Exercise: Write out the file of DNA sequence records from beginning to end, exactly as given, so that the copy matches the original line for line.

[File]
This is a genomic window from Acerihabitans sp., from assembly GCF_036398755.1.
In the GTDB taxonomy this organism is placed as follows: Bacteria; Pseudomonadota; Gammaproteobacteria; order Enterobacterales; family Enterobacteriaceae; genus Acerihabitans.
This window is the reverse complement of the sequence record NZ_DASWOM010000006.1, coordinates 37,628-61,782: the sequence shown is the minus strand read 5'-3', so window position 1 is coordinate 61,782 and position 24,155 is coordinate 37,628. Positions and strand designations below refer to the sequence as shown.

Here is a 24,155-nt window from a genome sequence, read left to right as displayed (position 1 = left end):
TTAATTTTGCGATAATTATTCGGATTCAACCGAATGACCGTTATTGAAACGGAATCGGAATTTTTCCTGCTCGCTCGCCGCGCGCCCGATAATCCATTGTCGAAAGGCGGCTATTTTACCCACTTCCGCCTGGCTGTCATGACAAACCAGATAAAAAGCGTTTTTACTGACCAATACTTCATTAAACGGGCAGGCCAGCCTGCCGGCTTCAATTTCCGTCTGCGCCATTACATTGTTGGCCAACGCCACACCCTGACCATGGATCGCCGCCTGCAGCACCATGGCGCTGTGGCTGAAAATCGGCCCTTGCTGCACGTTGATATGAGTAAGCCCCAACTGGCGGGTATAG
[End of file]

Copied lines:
This is a genomic window from Acerihabitans sp., from assembly GCF_036398755.1.
In the GTDB taxonomy this organism is placed as follows: Bacteria; Pseudomonadota; Gammaproteobacteria; order Enterobacterales; family Enterobacteriaceae; genus Acerihabitans.
This window is the reverse complement of the sequence record NZ_DASWOM010000006.1, coordinates 37,628-61,782: the sequence shown is the minus strand read 5'-3', so window position 1 is coordinate 61,782 and position 24,155 is coordinate 37,628. Positions and strand designations below refer to the sequence as shown.

Here is a 24,155-nt window from a genome sequence, read left to right as displayed (position 1 = left end):
TTAATTTTGCGATAATTATTCGGATTCAACCGAATGACCGTTATTGAAACGGAATCGGAATTTTTCCTGCTCGCTCGCCGCGCGCCCGATAATCCATTGTCGAAAGGCGGCTATTTTACCCACTTCCGCCTGGCTGTCATGACAAACCAGATAAAAAGCGTTTTTACTGACCAATACTTCATTAAACGGGCAGGCCAGCCTGCCGGCTTCAATTTCCGTCTGCGCCATTACATTGTTGGCCAACGCCACACCCTGACCATGGATCGCCGCCTGCAGCACCATGGCGCTGTGGCTGAAAATCGGCCCTTGCTGCACGTTGATATGAGTAAGCCCCAACTGGCGGGTATAG